Knapp S, Schultz MJ, Poll T. (2005) Pneumonia models and innate immunity to respiratory bacterial pathogens. Shock. 24 Suppl 1:12–8.CrossRefPubMedGoogle Scholar
  48. 48.
    Zhang P, Summer WR, Bagby GJ, Nelson S. (2000) Innate immunity and pulmonary host defense. Immunol. Rev. 173:39–51.CrossRefPubMedGoogle Scholar
  49. 49.
    Harvey CJ, et al. (2011) Targeting Nrf2 signaling improves bacterial clearance by alveolar macrophages in patients with COPD and in a mouse model. Sci. Transl. Med. 3:78ra32.CrossRefPubMedPubMedCentralGoogle Scholar
  50. 50.
    Reddy NM, et al. (2009) Innate immunity against bacterial infection following hyperoxia exposure is impaired in NRF2-deficient mice. J. Immunol. 183:4601–8.CrossRefPubMedPubMedCentralGoogle Scholar
  51. 51.
    Sun Y, et al. (2010) TLR4 and TLR5 on corneal macrophages regulate Pseudomonas aeruginosa keratitis by signaling through MyD88-dependent and -independent pathways. J. Immunol. 185:4272–83.CrossRefPubMedPubMedCentralGoogle Scholar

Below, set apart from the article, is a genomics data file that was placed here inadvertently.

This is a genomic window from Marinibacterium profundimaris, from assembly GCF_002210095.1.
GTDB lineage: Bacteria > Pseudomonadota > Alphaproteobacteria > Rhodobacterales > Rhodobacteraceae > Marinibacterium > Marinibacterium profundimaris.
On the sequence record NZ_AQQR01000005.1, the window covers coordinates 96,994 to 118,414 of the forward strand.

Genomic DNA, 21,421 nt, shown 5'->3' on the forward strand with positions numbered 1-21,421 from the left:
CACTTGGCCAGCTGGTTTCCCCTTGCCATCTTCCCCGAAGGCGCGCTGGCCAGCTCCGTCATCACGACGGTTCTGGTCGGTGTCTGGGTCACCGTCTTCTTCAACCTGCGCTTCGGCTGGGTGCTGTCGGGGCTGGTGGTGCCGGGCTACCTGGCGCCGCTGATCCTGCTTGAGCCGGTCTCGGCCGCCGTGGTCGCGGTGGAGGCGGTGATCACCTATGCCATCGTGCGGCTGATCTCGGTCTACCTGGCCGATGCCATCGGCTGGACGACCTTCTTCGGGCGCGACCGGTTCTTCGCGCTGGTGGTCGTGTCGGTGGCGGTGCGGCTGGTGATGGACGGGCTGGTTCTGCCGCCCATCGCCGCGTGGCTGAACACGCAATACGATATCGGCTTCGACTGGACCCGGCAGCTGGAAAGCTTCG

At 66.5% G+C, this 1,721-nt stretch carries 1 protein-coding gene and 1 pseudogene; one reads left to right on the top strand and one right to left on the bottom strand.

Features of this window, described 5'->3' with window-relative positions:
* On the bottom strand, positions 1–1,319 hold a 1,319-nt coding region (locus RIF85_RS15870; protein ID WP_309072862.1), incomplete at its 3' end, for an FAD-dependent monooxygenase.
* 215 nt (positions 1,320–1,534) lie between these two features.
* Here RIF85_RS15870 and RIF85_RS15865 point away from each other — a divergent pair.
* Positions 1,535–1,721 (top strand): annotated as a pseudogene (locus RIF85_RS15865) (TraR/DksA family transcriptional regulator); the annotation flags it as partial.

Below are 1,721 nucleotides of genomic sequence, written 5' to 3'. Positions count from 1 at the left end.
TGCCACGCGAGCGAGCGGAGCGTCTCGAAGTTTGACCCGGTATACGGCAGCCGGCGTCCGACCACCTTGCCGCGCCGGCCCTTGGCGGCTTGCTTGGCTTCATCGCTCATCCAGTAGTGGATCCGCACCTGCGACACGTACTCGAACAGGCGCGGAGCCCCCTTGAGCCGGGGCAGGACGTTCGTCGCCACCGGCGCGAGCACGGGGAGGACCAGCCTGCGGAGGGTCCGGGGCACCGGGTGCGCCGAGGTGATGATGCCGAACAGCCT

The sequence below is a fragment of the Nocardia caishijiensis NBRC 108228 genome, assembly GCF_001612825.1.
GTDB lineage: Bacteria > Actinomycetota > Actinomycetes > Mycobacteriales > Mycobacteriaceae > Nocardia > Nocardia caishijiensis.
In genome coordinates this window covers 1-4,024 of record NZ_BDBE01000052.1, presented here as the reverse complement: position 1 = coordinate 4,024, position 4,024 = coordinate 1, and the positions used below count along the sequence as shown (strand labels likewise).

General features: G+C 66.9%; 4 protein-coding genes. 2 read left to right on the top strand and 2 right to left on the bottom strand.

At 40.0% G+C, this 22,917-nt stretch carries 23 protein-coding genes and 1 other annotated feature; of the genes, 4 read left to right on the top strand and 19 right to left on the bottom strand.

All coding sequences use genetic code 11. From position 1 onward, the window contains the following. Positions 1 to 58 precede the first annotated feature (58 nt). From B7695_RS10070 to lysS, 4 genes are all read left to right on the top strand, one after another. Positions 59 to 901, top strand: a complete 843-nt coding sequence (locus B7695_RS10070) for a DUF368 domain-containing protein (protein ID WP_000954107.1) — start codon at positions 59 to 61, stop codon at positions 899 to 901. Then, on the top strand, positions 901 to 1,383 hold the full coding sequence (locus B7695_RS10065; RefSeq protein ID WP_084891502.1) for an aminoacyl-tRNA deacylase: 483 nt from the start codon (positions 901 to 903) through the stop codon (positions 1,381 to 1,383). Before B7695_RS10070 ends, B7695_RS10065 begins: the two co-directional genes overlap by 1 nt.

52. 52.
    Thomassen MJ, et al. (1979) Inhibitory effect of cystic fibrosis serum on pseudomonas phagocytosis by rabbit and human alveolar macrophages. Pediatr. Res. 13:1085–8.CrossRefPubMedGoogle Scholar
  53. 53.
    Stoltz DA, et al. (2010) Cystic fibrosis pigs develop lung disease and exhibit defective bacterial eradication at birth. Sci. Transl. Med. 2:29ra31.CrossRefPubMedPubMedCentralGoogle Scholar
  54. 54.
    Calogero S, et al. (1999) The lack of chromosomal protein Hmg1 does not disrupt cell growth but causes lethal hypoglycaemia in newborn mice. Nat. Genet. 22:276–80.CrossRefPubMedGoogle Scholar
  55. 55.
    van Zoelen MAD, et al. (2009) Role of toll-like receptors 2 and 4, and the receptor for advanced glycation end products in high-mobility group box 1-induced inflammation in vivo. Shock. 31:280–4.CrossRefPubMedPubMedCentralGoogle Scholar
  56. 56.
    Yu M, et al. (2006) HMGB1 signals through tolllike receptor (TLR) 4 and TLR2. Shock. 26:174–9.CrossRefPubMedGoogle Scholar
  57. 57.
    Park JS, et al. (2004) Involvement of toll-like receptors 2 and 4 in cellular activation by high mobility group box 1 protein. J. Biol. Chem. 279:7370–7.CrossRefPubMedGoogle Scholar
  58. 58.
    Park JS, et al. (2006) High mobility group box 1 protein interacts with multiple Toll-like receptors. Am. J. Physiol. Cell Physiol. 290:C917–24.CrossRefPubMedGoogle Scholar